Many of those explanations revolve around a personal soap opera.

In Bob McDonnell’s telling, it stars an insecure, possibly mentally ill first lady. And an earnest but overextended public servant who has ascended so high that he can no longer manage, much less micromanage, his swelling responsibilities. He is forced to delegate, allowing a suave and ultimately untrustworthy salesman to play a greater role in his wife’s life.

The climax, at least last week, came when the jury was shown a letter that McDonnell had written to his wife in September 2011, begging her to work with him to save their marriage. Judge James R. Spencer stopped McDonnell from reading the missive aloud. But jurors could read it.

“I am completely at a loss as to how to handle the fiery anger and hate from you that has become more and more frequent,” McDonnell wrote. “You told me again yesterday that you would wreck my things and how bad I am. It hurt me to my core.”

While that defense is highly unflattering to Maureen McDonnell, it is a story line that her own legal team has pushed as vigorously as her husband’s. Because the first lady’s position is a ceremonial one with no official powers, she cannot be accused of trading any official acts in her own right. Prosecutors are trying to prove that she engaged in a conspiracy with her husband. The McDonnells claim they were too estranged to work together on anything.

Marriage in the spotlight

The defense’s strategy means pulling back the curtain on a marriage that in public once appeared full of love and romance: Bob McDonnell carried his wife over the Executive Mansion threshold the day he took office in January 2010.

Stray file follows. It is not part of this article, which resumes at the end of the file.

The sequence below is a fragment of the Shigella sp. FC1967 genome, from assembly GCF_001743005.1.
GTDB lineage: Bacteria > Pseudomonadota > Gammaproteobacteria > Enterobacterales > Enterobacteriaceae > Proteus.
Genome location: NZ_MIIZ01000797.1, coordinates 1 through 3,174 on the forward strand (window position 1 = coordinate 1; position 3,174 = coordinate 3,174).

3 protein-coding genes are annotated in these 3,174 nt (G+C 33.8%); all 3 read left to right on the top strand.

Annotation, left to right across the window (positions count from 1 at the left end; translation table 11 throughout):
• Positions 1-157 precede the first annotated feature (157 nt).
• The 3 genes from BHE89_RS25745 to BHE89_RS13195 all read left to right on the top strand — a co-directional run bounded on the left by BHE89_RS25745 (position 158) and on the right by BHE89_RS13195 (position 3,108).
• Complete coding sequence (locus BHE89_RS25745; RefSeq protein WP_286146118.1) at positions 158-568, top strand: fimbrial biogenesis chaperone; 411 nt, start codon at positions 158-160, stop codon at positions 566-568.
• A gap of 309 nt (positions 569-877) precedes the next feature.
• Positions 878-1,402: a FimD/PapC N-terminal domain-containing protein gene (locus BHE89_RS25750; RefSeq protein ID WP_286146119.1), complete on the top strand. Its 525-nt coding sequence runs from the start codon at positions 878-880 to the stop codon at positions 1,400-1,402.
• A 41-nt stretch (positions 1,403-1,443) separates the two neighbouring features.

Even if jurors are convinced that the marriage was deeply troubled, the strategy of showcasing dirty family laundry carries significant risk, Kramer said.

On one hand, it posits a compelling alternative to prosecutors’ theory of the case, suggesting that the McDonnells were not a greedy, scheming duo hungry for Williams’s money, but rather, a struggling, sympathetic couple too mired in their own problems to fully consider what was happening.

On the other hand, the tactic might come across as the governor unfairly blaming his wife in a desperate attempt to save himself.

“Some of the things that the jurors are going to think about is whether or not McDonnell’s story is contrived, whether or not this is just a convenient excuse,” Kramer said. “And I’m sure the prosecutors will suggest that.”

Taking the stand is a risky move, even for a practiced communicator who in his heyday popped up regularly on “Meet the Press.” It is one that Maureen McDonnell is not expected to take.

If nothing else, the trial has provided dramatic proof of just how little the public knew about what was really going on with its state’s chief executive during his time in office, despite the intense spotlight in which he operated.

By day, McDonnell kept an almost frenetic pace of state and political business, giving off the air that he was always prepared and engaged in his work, never a hair out of place. By night, he was navigating his intensely complicated personal finances as he worked to pay down vast debt spread across multiple credit cards and refinance several expensive properties.

By his account from the witness stand, his wife’s issues were a constant struggle. The staff at the mansion was in revolt. He served as adviser to his sister, whose own marriage was falling apart. Even as he steered a state that’s home to more than 8 million, Bob McDonnell also found himself saddled, as one e-mail showed, with lining up carpet cleaning for the family’s Virginia Beach rental homes.

Jurors might be convinced that the crush of McDonnell’s responsibilities kept him from fully grasping what was going on between Williams and his wife. But they might also find it hard to trust a man who so effectively hid his personal turmoil for so long.

Laura Vozzella covers Virginia politics for The Washington Post.
Matt Zapotosky covers the federal district courthouse in Alexandria, where he tries to break news from a windowless office in which he is not allowed to bring his cell phone.